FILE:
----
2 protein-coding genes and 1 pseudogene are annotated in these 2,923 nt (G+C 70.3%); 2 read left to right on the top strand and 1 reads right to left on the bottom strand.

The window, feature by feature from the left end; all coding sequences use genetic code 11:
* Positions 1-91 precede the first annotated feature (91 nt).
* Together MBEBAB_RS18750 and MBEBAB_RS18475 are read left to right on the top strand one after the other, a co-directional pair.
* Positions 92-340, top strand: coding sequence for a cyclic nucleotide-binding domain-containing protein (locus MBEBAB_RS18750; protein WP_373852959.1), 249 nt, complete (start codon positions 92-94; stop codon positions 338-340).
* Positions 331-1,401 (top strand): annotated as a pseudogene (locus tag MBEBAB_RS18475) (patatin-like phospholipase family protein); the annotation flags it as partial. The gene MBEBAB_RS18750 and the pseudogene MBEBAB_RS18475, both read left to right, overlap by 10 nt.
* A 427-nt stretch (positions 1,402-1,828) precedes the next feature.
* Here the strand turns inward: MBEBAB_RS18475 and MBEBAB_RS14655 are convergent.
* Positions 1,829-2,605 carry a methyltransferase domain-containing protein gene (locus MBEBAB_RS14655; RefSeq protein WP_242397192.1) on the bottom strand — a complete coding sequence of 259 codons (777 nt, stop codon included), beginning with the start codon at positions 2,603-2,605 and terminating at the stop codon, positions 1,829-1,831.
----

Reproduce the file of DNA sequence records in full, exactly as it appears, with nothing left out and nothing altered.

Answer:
2 protein-coding genes and 1 pseudogene are annotated in these 2,923 nt (G+C 70.3%); 2 read left to right on the top strand and 1 reads right to left on the bottom strand.

The window, feature by feature from the left end; all coding sequences use genetic code 11:
* Positions 1-91 precede the first annotated feature (91 nt).
* Together MBEBAB_RS18750 and MBEBAB_RS18475 are read left to right on the top strand one after the other, a co-directional pair.
* Positions 92-340, top strand: coding sequence for a cyclic nucleotide-binding domain-containing protein (locus MBEBAB_RS18750; protein WP_373852959.1), 249 nt, complete (start codon positions 92-94; stop codon positions 338-340).
* Positions 331-1,401 (top strand): annotated as a pseudogene (locus tag MBEBAB_RS18475) (patatin-like phospholipase family protein); the annotation flags it as partial. The gene MBEBAB_RS18750 and the pseudogene MBEBAB_RS18475, both read left to right, overlap by 10 nt.
* A 427-nt stretch (positions 1,402-1,828) precedes the next feature.
* Here the strand turns inward: MBEBAB_RS18475 and MBEBAB_RS14655 are convergent.
* Positions 1,829-2,605 carry a methyltransferase domain-containing protein gene (locus MBEBAB_RS14655; RefSeq protein WP_242397192.1) on the bottom strand — a complete coding sequence of 259 codons (777 nt, stop codon included), beginning with the start codon at positions 2,603-2,605 and terminating at the stop codon, positions 1,829-1,831.